This means that while we can use our devices for content viewing for convenience(I‘ve time on the drive/bus/plane/waiting in line), the just-in-time model is the bigorganizational opportunity to affect the performance indicators. Performance supportcan also be in terms of the same content/capture/compute/ communicate model thatapplies to formal learning.iv. Web 2.0 and mobile devicesBut perhaps the most powerful development in mobile learning (m-learning) is thepossibility of combining it with Web 2.0 learning, because mobile devices can nowbe used for social networking and user generated content. This means that m-learningcan be underpinned by the pedagogy of social constructivism.Cochrane and Bateman (2010) offer a powerful case history of a degree course wheremobile Web 2.0 was integrated into all three years of the course, offering aprogression from a teacher-directed pedagogy to student-generated content aroundprojects (heutagogy).In the first year, students were given considerable guidance on how to use the devicesappropriately, but even then they were expected to use them in a fairly advanced way,i.e. for reflective blogging.Claiming that mobile Web 2.0 can be used to facilitate "collaborative, authenticlearning within authentic contexts" as well as metacognition and reflection, Cochraneand Bateman (2010: p. 12) provide the following table showing the affordances ofsmartphones mapped to social constructivist activities:Table I. The affordances of smartphones mapped to social constructivist activities(Cochrane and Bateman, 2010: p. 12)
Mobile technology has proved effective not only for its affordances, but also becausethe mobile network can be cheaper and more reliable than that for broadband. This iswhy mobile phone usage is revolutionizing some parts of the world, for exampleAfrica, as it compensates for poor broadband connectivity and electricity shortages.CONCLUSIONSTechnology is a major force for change. It is a dynamic subject that is continuouslyproducing new ideas and development. However, the adoption and effective use oftechnology in learning operates to a different timeline.Future ChallengesICT and e-learning provide a wide range of challenges including:i. Staff training – the need to ensure the educational workforce has the e-learning and technical skills to employ technology effectively.ii. Equality of opportunity – the need for the whole of adult education to be ableto offer access to, support with and effective use of ICT. At the moment thereare major differences across the different sectors that make up adult education.iii. Learners‘ skills – for individuals to benefit from the potential of technologythey require not only technical but also learning skills and information andmedia literacy. These are often not considered in policies or strategicdevelopments.iv. Dynamic – the rapid and continuous change means that policy must bereviewed regularly and programmes sustained. Time limited initiatives arelikely to be insufficient to realise the full benefit of technology.v. Trends – ICT and e-learning are difficult areas to predict beyond theimmediate future except that change is inevitable and is likely to impact onwhere, when and how education is provided.ICT and e-learning are often described as having the potential to enable learners tolearn at anytime, anywhere and at their own pace. Learners are predicted as beingable to take responsibility for their own learning using online content, learningnetworks and communities of practice. However, achieving these results is not simplyabout access to technology. It is also about being confident and competent users oftechnology, having e-learning skills and being media and information literate. Theseare not simple achievements.Unquestionably, e-learning will continue to grow in our organizations. In anticipationof this growth, the governments, business companies and professional associationscan start focusing on applications and the effective and efficient implementation of e-learning. By recognizing that e-learning truly is a methodology, one can experiencethe greatest benefits that e-learning has to offer now and in the future.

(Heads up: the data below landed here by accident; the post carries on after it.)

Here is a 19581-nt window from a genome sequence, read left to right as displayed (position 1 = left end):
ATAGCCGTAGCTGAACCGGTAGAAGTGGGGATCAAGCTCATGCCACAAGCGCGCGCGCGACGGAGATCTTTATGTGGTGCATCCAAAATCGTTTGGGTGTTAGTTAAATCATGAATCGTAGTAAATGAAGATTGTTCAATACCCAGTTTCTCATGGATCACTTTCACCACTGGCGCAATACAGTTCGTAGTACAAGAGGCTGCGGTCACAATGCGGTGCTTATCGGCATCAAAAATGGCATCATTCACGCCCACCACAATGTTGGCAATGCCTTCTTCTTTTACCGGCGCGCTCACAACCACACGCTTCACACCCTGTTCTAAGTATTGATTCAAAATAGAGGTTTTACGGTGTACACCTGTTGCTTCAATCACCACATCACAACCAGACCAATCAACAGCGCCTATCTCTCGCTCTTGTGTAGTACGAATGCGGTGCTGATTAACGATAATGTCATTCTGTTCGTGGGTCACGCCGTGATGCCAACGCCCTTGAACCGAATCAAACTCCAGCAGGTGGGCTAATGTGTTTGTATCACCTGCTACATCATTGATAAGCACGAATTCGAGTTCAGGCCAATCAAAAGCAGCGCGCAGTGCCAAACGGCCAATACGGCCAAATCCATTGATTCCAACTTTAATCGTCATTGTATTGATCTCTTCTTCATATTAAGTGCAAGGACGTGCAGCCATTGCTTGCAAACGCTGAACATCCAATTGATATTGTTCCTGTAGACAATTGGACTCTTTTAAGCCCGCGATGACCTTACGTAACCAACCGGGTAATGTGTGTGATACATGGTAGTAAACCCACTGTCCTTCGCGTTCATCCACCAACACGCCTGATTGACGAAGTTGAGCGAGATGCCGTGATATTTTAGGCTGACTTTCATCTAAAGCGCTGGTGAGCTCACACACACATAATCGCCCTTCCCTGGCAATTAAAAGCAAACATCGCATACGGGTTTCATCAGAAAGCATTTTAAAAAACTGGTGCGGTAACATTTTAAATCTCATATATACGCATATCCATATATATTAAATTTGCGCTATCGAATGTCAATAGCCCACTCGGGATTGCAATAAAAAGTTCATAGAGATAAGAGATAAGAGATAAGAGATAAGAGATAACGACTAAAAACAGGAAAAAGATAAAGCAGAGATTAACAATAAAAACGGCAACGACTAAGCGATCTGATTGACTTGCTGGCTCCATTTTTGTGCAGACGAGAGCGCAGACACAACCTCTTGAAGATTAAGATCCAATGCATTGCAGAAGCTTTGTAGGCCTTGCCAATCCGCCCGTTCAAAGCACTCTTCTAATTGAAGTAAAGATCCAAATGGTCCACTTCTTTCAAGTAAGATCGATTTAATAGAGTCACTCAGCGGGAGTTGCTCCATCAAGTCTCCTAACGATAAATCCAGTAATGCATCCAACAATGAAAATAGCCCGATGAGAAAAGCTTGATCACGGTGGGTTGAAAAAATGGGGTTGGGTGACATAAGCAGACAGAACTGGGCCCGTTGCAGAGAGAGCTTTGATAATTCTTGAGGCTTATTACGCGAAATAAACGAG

In the end, the fact remains that, with respect to e-learning, poor quality procurementpractices (in all sectors but especially in the public sector) are a barrier to growth andadoption. So it is necessary to make a thorough evaluation when it comes to choose e-learning software for education in order to improve the knowledge of learners, thelearning outcomes, the performance outcomes, and the business and policy impactand in order to value the money spent.REFERENCES1. Alan Clarke and Ewa Luger, ICT and E-learning,2. Ellen D. Wagner, Ph.D., Emerging Technology Trends in e-learning.3. Luciana Carabaneanu, Romica Trandafir and Ion Mierlus-mazilu, TRENDS INE-LEARNING4. Mark Brown, Bill Anderson and Fiona Murray, e-learning policy issues:Globaltrends, themes and tensions.5. Truls Fagerberg, Torstein Rekkedal and John Russell, EU Leonardo Project“From e-Learning to m-Learning.”6. WHITE PAPER Education Transformation. The Positive Impact of eLearning- 2012 UPDATE.